The four photographs shown in this composite provide a small glimpse of the trainingstudents in the Marine Technology Program at Cape Fear Community College receive at sea aboard the RN CAPE HATTERAS. Students obtain the skills necessary to live and work safely aboard oceangoing research vessels. Emphasis is placed on conducting a broad range of oceanographic survey techniques, including chemical, meteorological, geological, physical, and biological surveys. Well trained marine technicians can choose to work in support of one of the aforementioned scientific disciplines as well a variety of occupations related to the nautical sciences, hydrographic survey as well as waterway and vessel maintenance and support.
The photograph at top left shows a student caught in an introspective moment.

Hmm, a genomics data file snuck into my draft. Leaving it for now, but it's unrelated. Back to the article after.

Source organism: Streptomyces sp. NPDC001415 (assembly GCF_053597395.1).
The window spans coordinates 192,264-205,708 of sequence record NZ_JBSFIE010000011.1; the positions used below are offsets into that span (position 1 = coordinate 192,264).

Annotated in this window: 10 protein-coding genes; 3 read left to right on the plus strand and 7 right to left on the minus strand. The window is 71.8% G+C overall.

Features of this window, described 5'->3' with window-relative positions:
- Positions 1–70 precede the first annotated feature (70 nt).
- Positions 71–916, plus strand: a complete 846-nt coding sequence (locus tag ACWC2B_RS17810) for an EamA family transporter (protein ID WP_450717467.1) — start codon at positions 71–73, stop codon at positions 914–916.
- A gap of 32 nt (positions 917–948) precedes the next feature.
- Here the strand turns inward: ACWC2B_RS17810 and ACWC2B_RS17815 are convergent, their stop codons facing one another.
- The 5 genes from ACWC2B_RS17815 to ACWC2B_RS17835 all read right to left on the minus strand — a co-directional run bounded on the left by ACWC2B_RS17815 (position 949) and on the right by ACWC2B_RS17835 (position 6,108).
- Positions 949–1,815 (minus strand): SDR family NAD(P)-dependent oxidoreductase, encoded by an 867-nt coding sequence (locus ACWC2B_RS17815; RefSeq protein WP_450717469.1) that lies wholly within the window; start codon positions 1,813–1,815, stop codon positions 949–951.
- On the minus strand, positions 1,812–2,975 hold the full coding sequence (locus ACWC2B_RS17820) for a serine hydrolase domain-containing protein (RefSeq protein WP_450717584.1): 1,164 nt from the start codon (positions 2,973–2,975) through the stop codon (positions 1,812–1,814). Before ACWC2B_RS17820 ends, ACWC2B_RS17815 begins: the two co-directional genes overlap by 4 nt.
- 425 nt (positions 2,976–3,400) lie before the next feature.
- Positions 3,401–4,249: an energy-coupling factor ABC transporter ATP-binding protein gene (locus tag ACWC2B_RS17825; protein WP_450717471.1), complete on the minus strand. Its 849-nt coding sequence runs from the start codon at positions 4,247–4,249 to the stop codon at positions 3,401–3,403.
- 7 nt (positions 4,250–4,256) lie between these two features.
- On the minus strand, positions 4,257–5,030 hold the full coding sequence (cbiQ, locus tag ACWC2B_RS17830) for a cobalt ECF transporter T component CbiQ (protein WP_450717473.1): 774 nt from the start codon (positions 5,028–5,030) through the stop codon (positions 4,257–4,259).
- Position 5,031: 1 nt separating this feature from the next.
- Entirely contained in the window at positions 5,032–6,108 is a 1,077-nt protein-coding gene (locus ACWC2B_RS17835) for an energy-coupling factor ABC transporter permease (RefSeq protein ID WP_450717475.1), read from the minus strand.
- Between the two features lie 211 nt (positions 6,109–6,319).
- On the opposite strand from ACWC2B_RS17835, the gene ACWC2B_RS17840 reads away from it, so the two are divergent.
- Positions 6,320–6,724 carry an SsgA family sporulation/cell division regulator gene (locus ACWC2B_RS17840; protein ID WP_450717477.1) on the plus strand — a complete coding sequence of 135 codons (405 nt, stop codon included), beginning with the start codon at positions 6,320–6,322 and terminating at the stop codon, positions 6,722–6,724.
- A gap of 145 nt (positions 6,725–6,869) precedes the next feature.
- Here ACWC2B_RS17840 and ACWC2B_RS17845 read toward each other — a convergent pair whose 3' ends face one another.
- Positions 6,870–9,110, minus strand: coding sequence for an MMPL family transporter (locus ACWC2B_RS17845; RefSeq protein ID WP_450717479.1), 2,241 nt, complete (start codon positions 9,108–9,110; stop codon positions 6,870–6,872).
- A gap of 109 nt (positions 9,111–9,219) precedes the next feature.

The photographs at the top right and bottom left depict students gaining experience with the proper methods for safely taking an oceanographic station, Specifically they are using a contemporary oceanographic instrumentation package that includes twelve Niskin Water Sampling Bottles and a CTD (Conductivity, Temperature, Depth) all mounted on a Rosette. The goal is to do a cast using an SBE 33 "deck unit" and EM cable for re.al time data transfer and bottle closing. Water samples will be collected at various depths and analyzed by the students aboard the ship.
The photograph at the bottom left exemplifies students deploying a Sub Bottom Profiler off the stem of the RN CAPE HATTERAS, The tethered unit will penetrate the sea bed and transmit sonar images of the sedimentary layers and/or artifacts located under those layers.
Students are required to maintain written and photographic records of operations being performed such as the mobilization, rigging, deployment and recovery of equipment and instrumentation as well as any problems that may occur. These photographs are from those records.